Ramaphosa not happy about ANC’s mixed public messages – report
An annoyed ANC president has reportedly told the party to get its act together ahead of next year's elections.
President Cyril Ramaphosa addresses the 10th Brics Summit in Johannesburg, 25 July 2018. Picture: ANA
A report in the Sunday Times offers some insight into what President Cyril Ramaphosa told the ANC’s national executive committee meeting this weekend, and he appears determined to keep pushing a “unity” line.
This comes despite apparent tensions in the build-up to this weekend’s meeting in Pretoria, with particularly ANC secretary-general Ace Magashule appearing to have lashed out at Ramaphosa ahead of the president’s trip to New York to attend the United Nations.
Speaking in Bloemfontein last Friday evening, Magashule didn’t name Ramaphosa specifically, but spoke about the supposed fact that “there are people who are products of the white man in the ANC. I am a product of the masses of our people. I am not made by the white man. I’ll never attack a leader of the ANC in public,” said Magashule, who seemed to feel he had earlier been “attacked” by Ramaphosa and his “faction” when Ramaphosa spoke out against those who “meet in dark corners” and called those who plot to divide the ANC “counter-revolutionaries”.
However, Ramaphosa reportedly told the NEC that if the party can’t convey an image of unity, it will simply be harming its own prospects in next year’s elections.
The president was reportedly also “annoyed” that “everyone was communicating what they want”, particularly in relation to an ANC message about the SA Reserve Bank that had needed to be withdrawn in an embarrassing episode for the party.
Other party statements have also been made that have left the ANC’s leader less than happy. Even the ANC’s spokesperson, Pule Mabe, apparently got things badly wrong when he boldly denied that there was any plot by former president Jacob Zuma’s supporters against Ramaphosa. His predecessor as spokesman, Zizi Kodwa, said Mabe should never have issued a statement.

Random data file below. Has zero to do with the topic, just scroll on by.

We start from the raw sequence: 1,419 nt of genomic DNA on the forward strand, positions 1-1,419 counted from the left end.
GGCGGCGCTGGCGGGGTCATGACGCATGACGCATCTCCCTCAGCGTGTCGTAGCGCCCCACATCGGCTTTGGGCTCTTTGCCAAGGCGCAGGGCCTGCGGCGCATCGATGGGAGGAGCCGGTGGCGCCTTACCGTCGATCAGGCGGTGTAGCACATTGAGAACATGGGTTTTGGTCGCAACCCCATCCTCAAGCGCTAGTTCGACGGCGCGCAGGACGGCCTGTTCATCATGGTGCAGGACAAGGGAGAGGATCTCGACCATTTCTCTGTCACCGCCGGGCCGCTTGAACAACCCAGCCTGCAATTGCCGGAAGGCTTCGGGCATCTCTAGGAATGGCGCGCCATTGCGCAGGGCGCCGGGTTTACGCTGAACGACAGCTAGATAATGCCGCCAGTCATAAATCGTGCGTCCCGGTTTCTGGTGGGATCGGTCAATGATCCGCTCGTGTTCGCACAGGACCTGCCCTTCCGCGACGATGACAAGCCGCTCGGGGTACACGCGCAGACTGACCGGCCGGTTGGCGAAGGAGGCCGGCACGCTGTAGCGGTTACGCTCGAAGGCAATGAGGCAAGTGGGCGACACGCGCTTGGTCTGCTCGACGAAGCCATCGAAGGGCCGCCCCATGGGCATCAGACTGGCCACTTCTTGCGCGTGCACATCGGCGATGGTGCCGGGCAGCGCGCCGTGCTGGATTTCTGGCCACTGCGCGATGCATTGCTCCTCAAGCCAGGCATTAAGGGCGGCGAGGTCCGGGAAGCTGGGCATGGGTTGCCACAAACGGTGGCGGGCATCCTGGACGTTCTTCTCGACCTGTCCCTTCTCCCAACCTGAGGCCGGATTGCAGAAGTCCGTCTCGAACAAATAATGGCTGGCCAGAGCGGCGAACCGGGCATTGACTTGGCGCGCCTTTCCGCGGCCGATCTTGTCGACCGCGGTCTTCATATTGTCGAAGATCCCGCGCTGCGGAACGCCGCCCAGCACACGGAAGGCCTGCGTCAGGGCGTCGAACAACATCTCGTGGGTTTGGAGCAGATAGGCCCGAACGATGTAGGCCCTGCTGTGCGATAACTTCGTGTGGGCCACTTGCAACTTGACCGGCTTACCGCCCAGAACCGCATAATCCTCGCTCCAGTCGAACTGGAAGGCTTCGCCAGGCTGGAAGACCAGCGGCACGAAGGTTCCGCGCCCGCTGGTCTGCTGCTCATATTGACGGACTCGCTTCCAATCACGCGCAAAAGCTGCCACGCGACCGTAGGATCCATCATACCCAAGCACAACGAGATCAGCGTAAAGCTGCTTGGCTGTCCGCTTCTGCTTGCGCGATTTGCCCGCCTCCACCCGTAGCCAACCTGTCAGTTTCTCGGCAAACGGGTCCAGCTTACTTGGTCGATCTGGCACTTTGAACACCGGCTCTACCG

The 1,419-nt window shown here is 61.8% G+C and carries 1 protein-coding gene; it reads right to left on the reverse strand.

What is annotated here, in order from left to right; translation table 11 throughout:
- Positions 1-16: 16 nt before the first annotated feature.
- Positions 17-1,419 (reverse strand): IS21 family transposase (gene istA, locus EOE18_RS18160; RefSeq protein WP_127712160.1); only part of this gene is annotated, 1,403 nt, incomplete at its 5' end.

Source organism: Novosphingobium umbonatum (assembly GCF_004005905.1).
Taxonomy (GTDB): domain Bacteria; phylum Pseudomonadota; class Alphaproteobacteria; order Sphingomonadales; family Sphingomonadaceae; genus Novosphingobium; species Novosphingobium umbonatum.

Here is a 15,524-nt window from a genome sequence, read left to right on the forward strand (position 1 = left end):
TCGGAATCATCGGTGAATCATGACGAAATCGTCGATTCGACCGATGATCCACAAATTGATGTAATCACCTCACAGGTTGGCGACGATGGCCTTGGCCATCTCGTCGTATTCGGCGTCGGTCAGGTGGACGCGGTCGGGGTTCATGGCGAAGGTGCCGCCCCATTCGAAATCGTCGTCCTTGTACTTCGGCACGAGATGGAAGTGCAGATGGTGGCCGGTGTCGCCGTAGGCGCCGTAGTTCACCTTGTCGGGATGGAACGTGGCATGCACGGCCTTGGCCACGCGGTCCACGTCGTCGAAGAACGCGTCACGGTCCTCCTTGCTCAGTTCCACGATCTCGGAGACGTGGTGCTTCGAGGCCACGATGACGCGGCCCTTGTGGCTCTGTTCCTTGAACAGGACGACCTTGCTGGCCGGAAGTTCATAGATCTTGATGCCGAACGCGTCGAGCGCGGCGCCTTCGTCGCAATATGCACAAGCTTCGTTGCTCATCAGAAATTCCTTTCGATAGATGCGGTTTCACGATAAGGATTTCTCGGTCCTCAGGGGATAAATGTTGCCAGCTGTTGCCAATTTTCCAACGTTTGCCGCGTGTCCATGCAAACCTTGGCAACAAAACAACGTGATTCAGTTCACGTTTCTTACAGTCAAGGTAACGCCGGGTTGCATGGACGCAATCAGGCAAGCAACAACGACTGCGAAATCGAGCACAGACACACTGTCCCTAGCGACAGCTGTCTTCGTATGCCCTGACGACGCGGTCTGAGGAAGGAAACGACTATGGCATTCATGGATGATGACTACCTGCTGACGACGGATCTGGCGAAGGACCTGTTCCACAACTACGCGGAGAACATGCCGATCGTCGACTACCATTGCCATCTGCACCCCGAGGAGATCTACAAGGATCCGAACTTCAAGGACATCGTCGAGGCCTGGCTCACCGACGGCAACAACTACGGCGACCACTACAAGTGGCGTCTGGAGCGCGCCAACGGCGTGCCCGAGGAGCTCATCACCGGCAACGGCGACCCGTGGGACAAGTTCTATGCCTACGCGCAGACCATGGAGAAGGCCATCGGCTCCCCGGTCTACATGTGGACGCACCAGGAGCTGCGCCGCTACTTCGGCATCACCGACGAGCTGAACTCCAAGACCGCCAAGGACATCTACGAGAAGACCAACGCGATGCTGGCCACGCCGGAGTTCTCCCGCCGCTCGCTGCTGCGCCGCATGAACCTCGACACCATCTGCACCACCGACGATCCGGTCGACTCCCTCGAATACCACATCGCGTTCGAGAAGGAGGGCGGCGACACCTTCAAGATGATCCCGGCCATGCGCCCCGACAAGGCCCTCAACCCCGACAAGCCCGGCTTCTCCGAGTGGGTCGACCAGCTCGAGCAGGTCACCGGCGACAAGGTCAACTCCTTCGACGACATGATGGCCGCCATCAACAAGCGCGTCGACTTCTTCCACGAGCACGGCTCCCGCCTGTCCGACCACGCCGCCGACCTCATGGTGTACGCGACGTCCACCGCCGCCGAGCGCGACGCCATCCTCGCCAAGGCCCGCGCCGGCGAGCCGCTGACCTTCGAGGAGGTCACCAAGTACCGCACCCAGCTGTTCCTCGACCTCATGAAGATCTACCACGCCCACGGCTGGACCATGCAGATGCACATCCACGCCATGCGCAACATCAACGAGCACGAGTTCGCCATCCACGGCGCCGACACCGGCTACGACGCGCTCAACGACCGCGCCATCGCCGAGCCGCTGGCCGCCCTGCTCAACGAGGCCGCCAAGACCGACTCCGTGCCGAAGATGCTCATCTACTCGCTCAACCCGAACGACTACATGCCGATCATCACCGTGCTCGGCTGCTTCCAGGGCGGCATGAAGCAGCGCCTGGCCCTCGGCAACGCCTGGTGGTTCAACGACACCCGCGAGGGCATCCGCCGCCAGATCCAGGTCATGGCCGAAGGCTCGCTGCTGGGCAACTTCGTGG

A perception has consequently been created that Ramaphosa’s office and Magashule’s are not coordinating their communications.
Many people expected that there might be fireworks at the NEC meeting, but Ramaphosa apparently decided not to discuss the supposed plot against him. Had he done so, it’s been suggested that Magashule and his supporters had a plan to fight back that involved the confession by Deputy Correctional Services Minister Thabang Makwetla during an earlier NEC meeting that he had received a more than R1 million cash bribe and only returned it to an unknown businessman six weeks later.
Magashule’s supporters in the top echelons of the ANC reportedly feel aggrieved that only some ANC members are being targeted by “selective persecution” over perceived corruption, while others, such as Ramaphosa supporter Makwetla, have evidently been given a free pass.
The Mail & Guardian had reported that the “pro-Magashule group” planned to point to alleged inaction from Ramaphosa against numerous top ANC politicians who benefited financially from tenders given to controversial facilities management company Bosasa as evidence of double standards in Ramaphosa’s leadership.
They are unhappy that the Hawks have been targeting Magashule for his involvement with the Guptas in the Estina dairy project and other instances, including millions paid to the Guptas’ media companies through the Free State government.
The Zuma-allied Umkhonto weSizwe Military Veterans’ Association wants Ramaphosa to establish a commission of inquiry into the Bosasa scandal.